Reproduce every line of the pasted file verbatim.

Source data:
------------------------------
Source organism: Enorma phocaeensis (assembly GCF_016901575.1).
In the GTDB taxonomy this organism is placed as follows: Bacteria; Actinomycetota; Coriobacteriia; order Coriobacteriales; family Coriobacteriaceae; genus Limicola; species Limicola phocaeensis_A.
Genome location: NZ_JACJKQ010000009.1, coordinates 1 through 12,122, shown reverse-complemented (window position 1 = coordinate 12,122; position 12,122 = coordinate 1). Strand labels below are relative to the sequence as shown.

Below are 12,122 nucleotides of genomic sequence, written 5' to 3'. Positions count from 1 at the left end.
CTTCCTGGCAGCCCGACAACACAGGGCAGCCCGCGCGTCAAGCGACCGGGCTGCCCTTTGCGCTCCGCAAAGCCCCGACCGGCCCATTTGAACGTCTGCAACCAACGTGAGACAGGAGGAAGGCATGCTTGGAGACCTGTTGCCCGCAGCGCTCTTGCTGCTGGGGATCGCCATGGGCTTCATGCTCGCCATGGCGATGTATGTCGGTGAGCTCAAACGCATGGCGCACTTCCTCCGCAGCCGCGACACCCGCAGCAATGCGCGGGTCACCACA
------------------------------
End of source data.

Source organism: Enorma phocaeensis (assembly GCF_016901575.1).
In the GTDB taxonomy this organism is placed as follows: Bacteria; Actinomycetota; Coriobacteriia; order Coriobacteriales; family Coriobacteriaceae; genus Limicola; species Limicola phocaeensis_A.
Genome location: NZ_JACJKQ010000009.1, coordinates 1 through 12,122, shown reverse-complemented (window position 1 = coordinate 12,122; position 12,122 = coordinate 1). Strand labels below are relative to the sequence as shown.

Below are 12,122 nucleotides of genomic sequence, written 5' to 3'. Positions count from 1 at the left end.
CTTCCTGGCAGCCCGACAACACAGGGCAGCCCGCGCGTCAAGCGACCGGGCTGCCCTTTGCGCTCCGCAAAGCCCCGACCGGCCCATTTGAACGTCTGCAACCAACGTGAGACAGGAGGAAGGCATGCTTGGAGACCTGTTGCCCGCAGCGCTCTTGCTGCTGGGGATCGCCATGGGCTTCATGCTCGCCATGGCGATGTATGTCGGTGAGCTCAAACGCATGGCGCACTTCCTCCGCAGCCGCGACACCCGCAGCAATGCGCGGGTCACCACA